While the woman had sinned, the goal of the religious leaders was not in the interest of community holiness, redeeming the woman, healing a broken family, or mending broken relationships. She was a pawn. Jesus knew all this and responded accordingly.
The death of Fred Phelps has been met with every emotion from exuberant joy to abject sadness. (Did you forget that Fred had a family who loved him, and that there are people in the world, good people, who mourn with those who mourn, people who grieve the death of all who bear the image of God?)
Between the calls for ironic protests of his funeral, and the cries against such protests, we've been thinking about the words of Christ in John 8 — "he who is without sin, cast the first stone" — esp. since we have a card about it.
When a woman was caught in adultery, and the religious leaders told Jesus that the Law required her to death, Jesus was the only one with the needed credentials to cast that first stone, but He didn't. Jesus, the fullness of grace and truth (John 1:14), told the woman to "go and sin no more:" He called her actions sin (truth), but did not sentence her to death (grace).
Like we said, with the passing of Phelps we've been thinking about this card in light of "good christian" responses to his sins. But then we remembered we had another card based on this same passage of Scripture: Jesus writing something in the sand (probably what type of an asshole you are) [John 8:1-11].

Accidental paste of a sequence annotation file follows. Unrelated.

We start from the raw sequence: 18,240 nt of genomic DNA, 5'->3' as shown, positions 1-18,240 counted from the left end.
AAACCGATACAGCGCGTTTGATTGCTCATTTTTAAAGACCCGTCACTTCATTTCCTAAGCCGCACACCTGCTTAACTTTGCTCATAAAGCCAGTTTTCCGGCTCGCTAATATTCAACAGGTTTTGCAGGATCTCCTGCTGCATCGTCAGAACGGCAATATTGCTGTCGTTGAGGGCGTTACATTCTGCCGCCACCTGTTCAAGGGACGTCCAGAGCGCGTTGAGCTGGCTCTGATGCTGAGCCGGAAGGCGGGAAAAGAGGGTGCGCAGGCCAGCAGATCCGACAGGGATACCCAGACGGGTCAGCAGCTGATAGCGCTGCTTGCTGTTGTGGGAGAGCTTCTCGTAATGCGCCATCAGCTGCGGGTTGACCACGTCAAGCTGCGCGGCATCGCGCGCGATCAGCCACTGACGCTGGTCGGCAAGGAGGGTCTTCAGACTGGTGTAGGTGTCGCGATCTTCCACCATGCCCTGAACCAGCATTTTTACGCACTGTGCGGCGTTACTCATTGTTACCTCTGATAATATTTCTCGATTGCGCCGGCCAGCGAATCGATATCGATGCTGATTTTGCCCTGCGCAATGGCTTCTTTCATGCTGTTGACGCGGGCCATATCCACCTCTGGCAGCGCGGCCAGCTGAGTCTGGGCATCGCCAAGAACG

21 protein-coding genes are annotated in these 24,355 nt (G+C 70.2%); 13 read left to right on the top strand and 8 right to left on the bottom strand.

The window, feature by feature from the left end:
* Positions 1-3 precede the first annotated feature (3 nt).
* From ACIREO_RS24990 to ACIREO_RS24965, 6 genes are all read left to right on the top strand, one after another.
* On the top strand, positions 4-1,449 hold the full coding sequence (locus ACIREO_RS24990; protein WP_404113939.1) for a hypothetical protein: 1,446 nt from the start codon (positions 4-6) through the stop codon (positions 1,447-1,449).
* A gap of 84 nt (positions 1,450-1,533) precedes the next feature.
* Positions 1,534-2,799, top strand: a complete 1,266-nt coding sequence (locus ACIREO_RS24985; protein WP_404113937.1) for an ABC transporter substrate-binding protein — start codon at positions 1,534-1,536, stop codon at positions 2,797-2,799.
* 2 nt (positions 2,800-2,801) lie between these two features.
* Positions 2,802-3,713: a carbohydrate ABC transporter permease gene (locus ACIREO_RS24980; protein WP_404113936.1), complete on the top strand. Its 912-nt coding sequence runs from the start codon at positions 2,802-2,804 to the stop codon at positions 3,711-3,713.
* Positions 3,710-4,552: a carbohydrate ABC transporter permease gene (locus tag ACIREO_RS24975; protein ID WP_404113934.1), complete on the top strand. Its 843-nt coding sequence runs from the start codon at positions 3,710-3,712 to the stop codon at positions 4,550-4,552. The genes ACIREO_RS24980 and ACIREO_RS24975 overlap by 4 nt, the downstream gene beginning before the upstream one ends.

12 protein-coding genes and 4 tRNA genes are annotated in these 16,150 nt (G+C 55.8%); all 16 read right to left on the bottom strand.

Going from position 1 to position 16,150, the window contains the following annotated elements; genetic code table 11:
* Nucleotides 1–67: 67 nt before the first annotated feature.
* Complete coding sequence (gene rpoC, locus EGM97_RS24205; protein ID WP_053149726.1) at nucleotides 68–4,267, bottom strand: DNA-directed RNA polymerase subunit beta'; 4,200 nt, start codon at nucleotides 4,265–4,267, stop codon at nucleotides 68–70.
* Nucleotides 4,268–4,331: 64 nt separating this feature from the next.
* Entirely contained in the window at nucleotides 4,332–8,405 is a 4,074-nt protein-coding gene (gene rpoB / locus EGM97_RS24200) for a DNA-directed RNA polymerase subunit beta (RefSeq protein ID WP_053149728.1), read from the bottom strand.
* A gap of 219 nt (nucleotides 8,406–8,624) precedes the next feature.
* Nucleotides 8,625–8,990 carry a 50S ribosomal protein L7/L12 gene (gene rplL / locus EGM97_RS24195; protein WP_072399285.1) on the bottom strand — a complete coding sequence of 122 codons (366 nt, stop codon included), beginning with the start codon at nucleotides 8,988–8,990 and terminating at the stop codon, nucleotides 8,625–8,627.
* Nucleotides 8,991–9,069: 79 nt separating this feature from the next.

Because the woman caught in adultery wasn't the only sinner in the story: Jesus calls the assembled, ready-to-throw-stones masses on their crap as well.
Why is Fred's sin worse than yours? Worse than mine? Don't you have hate, malice in your heart at times, which you rationalize as righteous indignation? In your car, at the dinner table, over drinks, don't you spout the good and godly reasons you have for utterly despising "those people"? The people with their selfish agendas. The people causing the downfall of this country. The people with eye-gouge-worthy, insipid screeds. The mean, the ugly, the inhospitable. The self-centered bastards who are nothing like you.
[Jesus shakes His head and continues writing in the sand.]
From Jesus' perspective, what kind of an asshole are you? What would He write in the sand about you? Which sins would He enumerate? What words would you read to drop the stones from your hands, turn away, and perhaps get your own house in order?
Perhaps we should all pray that Jesus remains more loving, more forgiving than we seem to be.
But what do we know: we've accepted the truth that we'reassholes, sinners who made this game — yet saved by Grace — and you probably think we're going to Hell anyway.